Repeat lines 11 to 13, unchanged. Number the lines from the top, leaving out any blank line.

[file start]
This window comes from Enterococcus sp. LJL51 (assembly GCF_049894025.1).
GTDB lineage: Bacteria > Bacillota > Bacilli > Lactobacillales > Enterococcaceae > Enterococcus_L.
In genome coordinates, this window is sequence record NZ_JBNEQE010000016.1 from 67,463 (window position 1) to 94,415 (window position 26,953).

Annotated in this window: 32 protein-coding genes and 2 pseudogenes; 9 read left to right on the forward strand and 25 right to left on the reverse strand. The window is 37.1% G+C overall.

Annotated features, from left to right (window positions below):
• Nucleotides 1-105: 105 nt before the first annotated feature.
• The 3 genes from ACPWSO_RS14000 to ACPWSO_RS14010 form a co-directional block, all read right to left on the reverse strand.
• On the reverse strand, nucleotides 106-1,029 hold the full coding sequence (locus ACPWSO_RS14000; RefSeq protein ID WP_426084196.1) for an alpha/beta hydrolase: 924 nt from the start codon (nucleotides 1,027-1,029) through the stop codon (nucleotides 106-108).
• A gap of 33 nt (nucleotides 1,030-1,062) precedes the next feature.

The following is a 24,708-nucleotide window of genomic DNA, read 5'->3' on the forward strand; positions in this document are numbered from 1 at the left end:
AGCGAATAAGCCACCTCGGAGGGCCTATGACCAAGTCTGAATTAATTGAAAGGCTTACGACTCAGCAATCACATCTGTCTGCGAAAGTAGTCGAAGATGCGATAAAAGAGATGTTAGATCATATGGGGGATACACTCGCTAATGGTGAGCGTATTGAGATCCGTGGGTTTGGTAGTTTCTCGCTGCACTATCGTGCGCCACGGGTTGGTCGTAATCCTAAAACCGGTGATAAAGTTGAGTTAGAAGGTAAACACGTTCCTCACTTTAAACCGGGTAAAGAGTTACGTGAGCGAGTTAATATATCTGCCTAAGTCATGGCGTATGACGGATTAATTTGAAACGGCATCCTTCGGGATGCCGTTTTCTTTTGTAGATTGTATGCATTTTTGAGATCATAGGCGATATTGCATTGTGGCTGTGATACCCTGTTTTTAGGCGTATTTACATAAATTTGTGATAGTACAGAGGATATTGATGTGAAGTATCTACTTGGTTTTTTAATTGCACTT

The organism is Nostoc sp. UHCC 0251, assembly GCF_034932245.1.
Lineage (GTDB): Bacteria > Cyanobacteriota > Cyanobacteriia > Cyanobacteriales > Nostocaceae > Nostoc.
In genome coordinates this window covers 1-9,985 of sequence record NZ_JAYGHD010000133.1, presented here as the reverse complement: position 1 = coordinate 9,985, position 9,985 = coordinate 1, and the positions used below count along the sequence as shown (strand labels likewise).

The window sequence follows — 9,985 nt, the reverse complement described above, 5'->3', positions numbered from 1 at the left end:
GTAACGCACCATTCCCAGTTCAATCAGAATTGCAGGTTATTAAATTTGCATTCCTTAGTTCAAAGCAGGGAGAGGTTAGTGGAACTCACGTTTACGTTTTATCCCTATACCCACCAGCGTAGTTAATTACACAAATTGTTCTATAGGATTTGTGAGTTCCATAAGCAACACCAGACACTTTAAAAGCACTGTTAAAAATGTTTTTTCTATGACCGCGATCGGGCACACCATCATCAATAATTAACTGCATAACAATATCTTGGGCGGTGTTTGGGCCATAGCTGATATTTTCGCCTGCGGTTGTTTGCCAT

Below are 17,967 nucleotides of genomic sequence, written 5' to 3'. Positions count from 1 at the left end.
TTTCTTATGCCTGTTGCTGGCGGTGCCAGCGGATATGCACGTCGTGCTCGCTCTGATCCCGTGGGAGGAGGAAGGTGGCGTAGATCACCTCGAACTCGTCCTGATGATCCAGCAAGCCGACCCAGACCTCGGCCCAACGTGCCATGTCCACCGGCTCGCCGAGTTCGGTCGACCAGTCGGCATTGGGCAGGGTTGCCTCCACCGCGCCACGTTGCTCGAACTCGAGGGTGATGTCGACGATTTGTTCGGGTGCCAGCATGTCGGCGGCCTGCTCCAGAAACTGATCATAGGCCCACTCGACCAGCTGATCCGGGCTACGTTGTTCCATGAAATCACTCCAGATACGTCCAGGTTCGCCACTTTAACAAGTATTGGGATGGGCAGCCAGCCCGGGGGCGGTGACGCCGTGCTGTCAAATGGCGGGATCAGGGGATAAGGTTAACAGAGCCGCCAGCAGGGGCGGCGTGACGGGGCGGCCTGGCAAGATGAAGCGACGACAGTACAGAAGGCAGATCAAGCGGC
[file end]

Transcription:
AGCGAATAAGCCACCTCGGAGGGCCTATGACCAAGTCTGAATTAATTGAAAGGCTTACGACTCAGCAATCACATCTGTCTGCGAAAGTAGTCGAAGATGCGATAAAAGAGATGTTAGATCATATGGGGGATACACTCGCTAATGGTGAGCGTATTGAGATCCGTGGGTTTGGTAGTTTCTCGCTGCACTATCGTGCGCCACGGGTTGGTCGTAATCCTAAAACCGGTGATAAAGTTGAGTTAGAAGGTAAACACGTTCCTCACTTTAAACCGGGTAAAGAGTTACGTGAGCGAGTTAATATATCTGCCTAAGTCATGGCGTATGACGGATTAATTTGAAACGGCATCCTTCGGGATGCCGTTTTCTTTTGTAGATTGTATGCATTTTTGAGATCATAGGCGATATTGCATTGTGGCTGTGATACCCTGTTTTTAGGCGTATTTACATAAATTTGTGATAGTACAGAGGATATTGATGTGAAGTATCTACTTGGTTTTTTAATTGCACTT

The organism is Nostoc sp. UHCC 0251, assembly GCF_034932245.1.
Lineage (GTDB): Bacteria > Cyanobacteriota > Cyanobacteriia > Cyanobacteriales > Nostocaceae > Nostoc.